The moment when the Justice Department lost the chance to dismiss General Flynn's case

On Monday, the D.C. federal appeals court sent Lt. General Michael Flynn’s case back where he didn’t want it to go: A hearing before district court Judge Emmet Sullivan. The appeals court refused to order Judge Sullivan to drop Flynn’s prosecution, as Attorney General William Barr had .

Put aside the technical nature of the ruling — that Flynn hadn’t waited for Judge Sullivan to rule. Whatever hope Flynn and the Department of Justice had before the appeals court was lost at the August 11 hearing. A skillful appeals court judge, Robert L. Wilkins, exposed the trap door in their argument, a latent insult to judicial integrity.

Flynn's guilt

But first, what was not at issue: Flynn’s guilt. He had twice admitted lying to the FBI. In court. Under oath. 

    ►  His FBI lies were no small matter: In December 2016’s presidential transition period, Flynn jumped the gun as National Security Advisor-in-waiting: He coordinated by phone with Russian Ambassador Sergey Kislyak on Russia’s response to President Obama’s just-imposed sanctions for Russia’s election interference to help the campaign. 

    ► Flynn denied discussing sanctions with Kislyak to cover up his undercutting American foreign policy before Flynn was in office. He told the same lie to Vice President-elect Mike Pence, who then repeated it on “Face the Nation.”

Former National Security Adviser Michael Flynn on Feb. 1, 2017, in Washington, D.C.

Former National Security Adviser Michael Flynn on Feb. 1, 2017, in Washington, D.C.

Former National Security Adviser Michael Flynn on Feb. 1, 2017, in Washington, D.C.

Another thing not at stake was the strength of the Justice Department’s dismissal motion. Nearly 2000 former Justice Department officials denounced Barr's “assault on the rule of law.” Don Ayer, a Reagan deputy attorney general, said the argument failed “the laugh test.” Former assistant attorney general for National Security Mary McCord called the government’s motion “disingenuous.”

The motion implausibly argued that Flynn’s lies were not “material” to any open FBI investigation.

   ► Never mind that in a 1985 case named United States v. Hansen, then-D.C. Circuit judge Antonin Scalia established that there need be no open investigation it to be a crime to lie to the FBI.

Story continues

   ► Never mind that the Russians would have known that General Flynn had lied to Vice President Pence, putting “Mr. Flynn in a potentially compromised situation that the Russians could use against him.”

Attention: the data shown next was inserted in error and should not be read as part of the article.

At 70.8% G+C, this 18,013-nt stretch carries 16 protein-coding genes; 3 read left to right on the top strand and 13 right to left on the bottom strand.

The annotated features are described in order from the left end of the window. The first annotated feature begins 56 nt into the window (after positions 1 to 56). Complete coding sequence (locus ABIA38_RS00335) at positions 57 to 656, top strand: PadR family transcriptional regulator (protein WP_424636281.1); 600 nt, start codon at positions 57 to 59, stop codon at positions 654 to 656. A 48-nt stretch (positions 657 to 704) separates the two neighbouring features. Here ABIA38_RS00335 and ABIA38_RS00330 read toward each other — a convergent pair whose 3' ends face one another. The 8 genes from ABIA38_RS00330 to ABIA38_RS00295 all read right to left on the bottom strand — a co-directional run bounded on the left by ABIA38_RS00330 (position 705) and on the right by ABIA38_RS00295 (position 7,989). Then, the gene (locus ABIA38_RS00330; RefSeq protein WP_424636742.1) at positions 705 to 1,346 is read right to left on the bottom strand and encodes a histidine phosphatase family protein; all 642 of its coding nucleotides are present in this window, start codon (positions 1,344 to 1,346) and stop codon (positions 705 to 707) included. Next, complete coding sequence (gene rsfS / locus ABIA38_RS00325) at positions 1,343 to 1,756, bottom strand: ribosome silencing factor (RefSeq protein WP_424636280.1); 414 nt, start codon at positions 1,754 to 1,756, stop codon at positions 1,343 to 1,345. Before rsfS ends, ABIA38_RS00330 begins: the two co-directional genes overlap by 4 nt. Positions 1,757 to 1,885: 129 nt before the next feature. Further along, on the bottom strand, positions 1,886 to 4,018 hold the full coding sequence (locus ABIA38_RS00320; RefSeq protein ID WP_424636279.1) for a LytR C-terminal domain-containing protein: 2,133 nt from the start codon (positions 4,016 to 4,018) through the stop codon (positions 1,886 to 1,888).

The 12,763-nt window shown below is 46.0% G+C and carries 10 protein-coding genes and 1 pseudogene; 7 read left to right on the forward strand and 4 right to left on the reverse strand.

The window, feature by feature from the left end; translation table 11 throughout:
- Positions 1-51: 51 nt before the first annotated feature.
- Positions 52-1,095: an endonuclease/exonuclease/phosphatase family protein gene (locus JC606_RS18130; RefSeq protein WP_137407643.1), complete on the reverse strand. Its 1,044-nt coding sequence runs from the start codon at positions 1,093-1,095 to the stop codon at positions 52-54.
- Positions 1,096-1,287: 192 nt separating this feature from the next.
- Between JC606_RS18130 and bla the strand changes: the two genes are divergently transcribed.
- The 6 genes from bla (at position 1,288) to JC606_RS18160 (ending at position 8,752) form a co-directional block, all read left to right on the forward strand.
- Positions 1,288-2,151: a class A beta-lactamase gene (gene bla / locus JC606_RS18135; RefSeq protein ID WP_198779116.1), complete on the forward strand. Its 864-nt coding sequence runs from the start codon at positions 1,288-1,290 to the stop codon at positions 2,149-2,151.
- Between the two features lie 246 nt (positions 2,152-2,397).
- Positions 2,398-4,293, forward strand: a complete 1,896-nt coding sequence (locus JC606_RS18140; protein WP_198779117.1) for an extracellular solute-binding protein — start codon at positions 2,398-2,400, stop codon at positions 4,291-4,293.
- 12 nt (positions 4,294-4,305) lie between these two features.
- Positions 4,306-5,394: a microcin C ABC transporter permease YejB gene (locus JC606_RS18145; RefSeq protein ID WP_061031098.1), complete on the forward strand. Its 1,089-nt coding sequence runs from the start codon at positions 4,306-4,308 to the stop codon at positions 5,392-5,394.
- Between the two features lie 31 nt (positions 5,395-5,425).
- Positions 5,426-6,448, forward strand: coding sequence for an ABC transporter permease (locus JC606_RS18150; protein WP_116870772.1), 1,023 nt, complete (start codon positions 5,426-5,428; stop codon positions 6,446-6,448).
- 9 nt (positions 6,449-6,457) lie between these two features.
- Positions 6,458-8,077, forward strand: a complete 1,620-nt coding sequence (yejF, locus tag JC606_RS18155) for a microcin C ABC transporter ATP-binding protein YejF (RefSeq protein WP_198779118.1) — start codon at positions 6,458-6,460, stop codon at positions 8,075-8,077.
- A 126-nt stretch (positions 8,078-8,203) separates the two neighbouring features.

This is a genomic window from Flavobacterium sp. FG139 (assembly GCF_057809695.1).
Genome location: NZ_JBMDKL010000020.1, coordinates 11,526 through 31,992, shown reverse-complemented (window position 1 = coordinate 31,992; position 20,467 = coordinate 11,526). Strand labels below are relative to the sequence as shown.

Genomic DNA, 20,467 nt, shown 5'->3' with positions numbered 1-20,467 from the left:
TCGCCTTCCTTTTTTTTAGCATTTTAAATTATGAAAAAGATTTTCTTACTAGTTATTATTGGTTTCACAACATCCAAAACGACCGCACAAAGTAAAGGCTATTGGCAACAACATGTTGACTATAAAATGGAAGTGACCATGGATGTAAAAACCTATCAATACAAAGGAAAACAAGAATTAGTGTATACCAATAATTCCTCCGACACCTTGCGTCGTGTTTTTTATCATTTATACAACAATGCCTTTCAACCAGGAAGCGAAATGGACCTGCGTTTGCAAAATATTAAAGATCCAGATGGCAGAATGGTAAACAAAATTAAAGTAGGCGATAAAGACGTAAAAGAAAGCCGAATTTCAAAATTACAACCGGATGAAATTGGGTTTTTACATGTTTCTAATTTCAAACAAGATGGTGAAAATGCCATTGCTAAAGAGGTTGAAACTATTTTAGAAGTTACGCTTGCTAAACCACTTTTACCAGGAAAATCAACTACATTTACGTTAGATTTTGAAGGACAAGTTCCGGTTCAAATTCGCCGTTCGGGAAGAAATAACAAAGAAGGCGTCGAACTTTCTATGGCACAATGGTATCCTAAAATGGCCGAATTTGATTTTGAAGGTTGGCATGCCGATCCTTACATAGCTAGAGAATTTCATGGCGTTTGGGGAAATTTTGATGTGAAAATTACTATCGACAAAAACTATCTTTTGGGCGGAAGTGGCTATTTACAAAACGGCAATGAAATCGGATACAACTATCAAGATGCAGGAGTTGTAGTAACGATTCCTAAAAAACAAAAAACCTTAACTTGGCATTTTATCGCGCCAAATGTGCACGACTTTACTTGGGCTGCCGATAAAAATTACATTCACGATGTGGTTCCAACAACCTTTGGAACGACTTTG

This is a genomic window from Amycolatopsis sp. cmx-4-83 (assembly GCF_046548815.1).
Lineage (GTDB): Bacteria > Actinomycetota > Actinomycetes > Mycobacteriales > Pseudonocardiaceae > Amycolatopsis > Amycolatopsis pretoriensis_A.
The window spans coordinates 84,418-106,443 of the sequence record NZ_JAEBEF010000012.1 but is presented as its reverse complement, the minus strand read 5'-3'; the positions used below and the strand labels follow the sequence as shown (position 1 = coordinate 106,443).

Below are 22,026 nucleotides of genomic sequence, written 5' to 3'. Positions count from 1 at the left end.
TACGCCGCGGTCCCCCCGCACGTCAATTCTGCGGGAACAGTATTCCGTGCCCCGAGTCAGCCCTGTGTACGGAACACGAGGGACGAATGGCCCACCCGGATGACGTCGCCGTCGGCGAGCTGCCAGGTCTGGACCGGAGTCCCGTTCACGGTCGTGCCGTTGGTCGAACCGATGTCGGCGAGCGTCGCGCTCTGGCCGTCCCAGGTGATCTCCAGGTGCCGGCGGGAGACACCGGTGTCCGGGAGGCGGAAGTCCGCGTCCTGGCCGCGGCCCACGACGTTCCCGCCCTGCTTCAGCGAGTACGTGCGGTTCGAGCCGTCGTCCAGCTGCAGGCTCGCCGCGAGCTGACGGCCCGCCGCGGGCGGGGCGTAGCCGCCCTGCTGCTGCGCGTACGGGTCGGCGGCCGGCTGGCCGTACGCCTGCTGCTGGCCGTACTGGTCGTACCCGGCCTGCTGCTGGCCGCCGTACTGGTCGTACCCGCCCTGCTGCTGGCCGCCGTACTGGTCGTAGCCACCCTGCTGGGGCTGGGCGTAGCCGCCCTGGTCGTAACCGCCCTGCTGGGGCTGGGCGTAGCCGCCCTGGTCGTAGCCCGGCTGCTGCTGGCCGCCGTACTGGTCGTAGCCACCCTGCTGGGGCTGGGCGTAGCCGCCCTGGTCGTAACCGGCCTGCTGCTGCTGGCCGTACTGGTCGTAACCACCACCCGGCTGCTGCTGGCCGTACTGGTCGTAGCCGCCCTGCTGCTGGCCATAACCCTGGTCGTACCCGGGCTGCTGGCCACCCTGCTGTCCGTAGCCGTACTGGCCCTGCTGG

► Never mind that the FBI was entitled to learn whether, in the words of the former head of CIA clandestine operations in Europe and Eurasia, Kislyak had “played Flynn like a fiddle.”

Michael Flynn case dismissed: Judge Sullivan's novel actions served injustice

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But the legal issue before the appeals court was none of these. Rather, the issue was this: Are there any circumstances when a court could deny an unopposed prosecutor’s motion to drop a case?

Dropping Flynn's case

Which brings us to the moment when the argument was lost. At the Aug. 11 hearing, D.C. Circuit Judge Wilkins asked a “hypothetical”: Suppose a judge is considering a prosecutor’s dismissal motion and a group of nuns and bishops present the judge with a video showing the prosecutor accepting a briefcase full of cash from the defendant. Would the judge have to dismiss the case?

“Yes!” responded the DOJ’s and Flynn’s lawyers. They said that separation of powers means that a court must accept the executive branch’s decision to dismiss a criminal case, even if procured by cash.

They weren’t joking. In fact, when Judge Wilkins asked acting Solicitor General Jeffrey Wall what if some future Attorney General himself were part of the bribe, Mr. Wall stuck to his guns: The judge would still have to drop the case.

Federal court majorities are not partial to arguments that have judges blessing bribery.

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So why would an experienced advocate like Wall try it? To avoid the “slippery slope”: Bribery is but one form of corruption. Another is freeing a confessed criminal because he’s a friend of the president. That corrupts our democracy. Had Wall conceded that bribery was a basis for rejecting a dismissal, he’d be one small step from conceding the same result for a dismissal based on political favoritism. So he couldn’t give an inch.

Attorney General Barr had put his acting solicitor general against a wall. Judge Wilkins found the hole and drove a hypothetical through it.

Roy L. Austin, Jr., deputy assistant attorney general under President Obama, is a partner at Harris, Wiltshire and Grannis in Washington, DC. Dennis Aftergut is a former federal prosecutor in San Francisco who writes on national affairs.

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This article originally appeared on USA TODAY: How the Justice Department lost the chance to dismiss the Flynn case

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